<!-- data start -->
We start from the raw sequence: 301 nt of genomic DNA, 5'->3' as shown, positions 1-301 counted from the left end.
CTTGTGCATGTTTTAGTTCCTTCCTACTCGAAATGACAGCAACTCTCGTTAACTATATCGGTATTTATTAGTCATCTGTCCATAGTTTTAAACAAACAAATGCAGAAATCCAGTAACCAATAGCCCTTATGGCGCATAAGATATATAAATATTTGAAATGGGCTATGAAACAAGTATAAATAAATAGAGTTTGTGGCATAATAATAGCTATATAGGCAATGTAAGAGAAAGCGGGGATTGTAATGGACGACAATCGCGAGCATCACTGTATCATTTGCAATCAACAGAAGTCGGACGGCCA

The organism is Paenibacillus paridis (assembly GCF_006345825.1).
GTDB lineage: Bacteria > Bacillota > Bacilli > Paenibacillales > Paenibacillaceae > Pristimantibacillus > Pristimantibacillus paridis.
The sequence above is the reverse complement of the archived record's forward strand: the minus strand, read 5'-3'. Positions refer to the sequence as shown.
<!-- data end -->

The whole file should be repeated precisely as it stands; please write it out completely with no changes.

We start from the raw sequence: 301 nt of genomic DNA, 5'->3' as shown, positions 1-301 counted from the left end.
CTTGTGCATGTTTTAGTTCCTTCCTACTCGAAATGACAGCAACTCTCGTTAACTATATCGGTATTTATTAGTCATCTGTCCATAGTTTTAAACAAACAAATGCAGAAATCCAGTAACCAATAGCCCTTATGGCGCATAAGATATATAAATATTTGAAATGGGCTATGAAACAAGTATAAATAAATAGAGTTTGTGGCATAATAATAGCTATATAGGCAATGTAAGAGAAAGCGGGGATTGTAATGGACGACAATCGCGAGCATCACTGTATCATTTGCAATCAACAGAAGTCGGACGGCCA

The organism is Paenibacillus paridis (assembly GCF_006345825.1).
GTDB lineage: Bacteria > Bacillota > Bacilli > Paenibacillales > Paenibacillaceae > Pristimantibacillus > Pristimantibacillus paridis.
The sequence above is the reverse complement of the archived record's forward strand: the minus strand, read 5'-3'. Positions refer to the sequence as shown.